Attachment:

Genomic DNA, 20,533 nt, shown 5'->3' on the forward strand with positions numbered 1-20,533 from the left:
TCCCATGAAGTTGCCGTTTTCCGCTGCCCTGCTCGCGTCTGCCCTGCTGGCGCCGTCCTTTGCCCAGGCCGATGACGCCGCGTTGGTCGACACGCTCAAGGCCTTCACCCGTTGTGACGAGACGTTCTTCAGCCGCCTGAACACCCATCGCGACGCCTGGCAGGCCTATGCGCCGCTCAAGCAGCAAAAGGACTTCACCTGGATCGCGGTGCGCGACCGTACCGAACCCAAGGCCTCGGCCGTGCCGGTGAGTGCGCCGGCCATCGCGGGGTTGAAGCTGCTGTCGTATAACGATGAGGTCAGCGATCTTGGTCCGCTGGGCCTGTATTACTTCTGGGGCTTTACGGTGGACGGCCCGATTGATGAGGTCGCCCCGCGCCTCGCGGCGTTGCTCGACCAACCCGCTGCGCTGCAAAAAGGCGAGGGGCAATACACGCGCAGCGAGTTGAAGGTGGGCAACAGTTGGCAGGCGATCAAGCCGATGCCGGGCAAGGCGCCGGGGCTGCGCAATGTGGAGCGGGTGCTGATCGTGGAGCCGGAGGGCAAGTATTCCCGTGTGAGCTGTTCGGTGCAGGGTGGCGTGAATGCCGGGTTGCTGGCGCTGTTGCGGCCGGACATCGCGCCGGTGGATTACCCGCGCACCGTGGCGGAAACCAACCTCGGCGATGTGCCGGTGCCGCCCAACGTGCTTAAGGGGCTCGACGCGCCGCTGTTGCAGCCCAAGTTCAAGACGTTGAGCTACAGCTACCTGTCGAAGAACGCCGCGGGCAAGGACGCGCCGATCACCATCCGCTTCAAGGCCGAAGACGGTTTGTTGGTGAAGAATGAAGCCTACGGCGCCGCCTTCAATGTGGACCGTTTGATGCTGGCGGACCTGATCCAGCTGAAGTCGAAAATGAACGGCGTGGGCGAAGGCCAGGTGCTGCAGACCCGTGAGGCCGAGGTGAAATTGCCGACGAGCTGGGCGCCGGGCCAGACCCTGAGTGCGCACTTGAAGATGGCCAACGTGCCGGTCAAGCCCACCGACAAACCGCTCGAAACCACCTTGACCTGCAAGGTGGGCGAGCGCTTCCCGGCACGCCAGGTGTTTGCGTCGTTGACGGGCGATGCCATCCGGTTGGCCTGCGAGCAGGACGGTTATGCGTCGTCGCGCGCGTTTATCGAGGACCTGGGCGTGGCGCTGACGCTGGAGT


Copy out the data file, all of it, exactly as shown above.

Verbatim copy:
Genomic DNA, 20,533 nt, shown 5'->3' on the forward strand with positions numbered 1-20,533 from the left:
TCCCATGAAGTTGCCGTTTTCCGCTGCCCTGCTCGCGTCTGCCCTGCTGGCGCCGTCCTTTGCCCAGGCCGATGACGCCGCGTTGGTCGACACGCTCAAGGCCTTCACCCGTTGTGACGAGACGTTCTTCAGCCGCCTGAACACCCATCGCGACGCCTGGCAGGCCTATGCGCCGCTCAAGCAGCAAAAGGACTTCACCTGGATCGCGGTGCGCGACCGTACCGAACCCAAGGCCTCGGCCGTGCCGGTGAGTGCGCCGGCCATCGCGGGGTTGAAGCTGCTGTCGTATAACGATGAGGTCAGCGATCTTGGTCCGCTGGGCCTGTATTACTTCTGGGGCTTTACGGTGGACGGCCCGATTGATGAGGTCGCCCCGCGCCTCGCGGCGTTGCTCGACCAACCCGCTGCGCTGCAAAAAGGCGAGGGGCAATACACGCGCAGCGAGTTGAAGGTGGGCAACAGTTGGCAGGCGATCAAGCCGATGCCGGGCAAGGCGCCGGGGCTGCGCAATGTGGAGCGGGTGCTGATCGTGGAGCCGGAGGGCAAGTATTCCCGTGTGAGCTGTTCGGTGCAGGGTGGCGTGAATGCCGGGTTGCTGGCGCTGTTGCGGCCGGACATCGCGCCGGTGGATTACCCGCGCACCGTGGCGGAAACCAACCTCGGCGATGTGCCGGTGCCGCCCAACGTGCTTAAGGGGCTCGACGCGCCGCTGTTGCAGCCCAAGTTCAAGACGTTGAGCTACAGCTACCTGTCGAAGAACGCCGCGGGCAAGGACGCGCCGATCACCATCCGCTTCAAGGCCGAAGACGGTTTGTTGGTGAAGAATGAAGCCTACGGCGCCGCCTTCAATGTGGACCGTTTGATGCTGGCGGACCTGATCCAGCTGAAGTCGAAAATGAACGGCGTGGGCGAAGGCCAGGTGCTGCAGACCCGTGAGGCCGAGGTGAAATTGCCGACGAGCTGGGCGCCGGGCCAGACCCTGAGTGCGCACTTGAAGATGGCCAACGTGCCGGTCAAGCCCACCGACAAACCGCTCGAAACCACCTTGACCTGCAAGGTGGGCGAGCGCTTCCCGGCACGCCAGGTGTTTGCGTCGTTGACGGGCGATGCCATCCGGTTGGCCTGCGAGCAGGACGGTTATGCGTCGTCGCGCGCGTTTATCGAGGACCTGGGCGTGGCGCTGACGCTGGAGT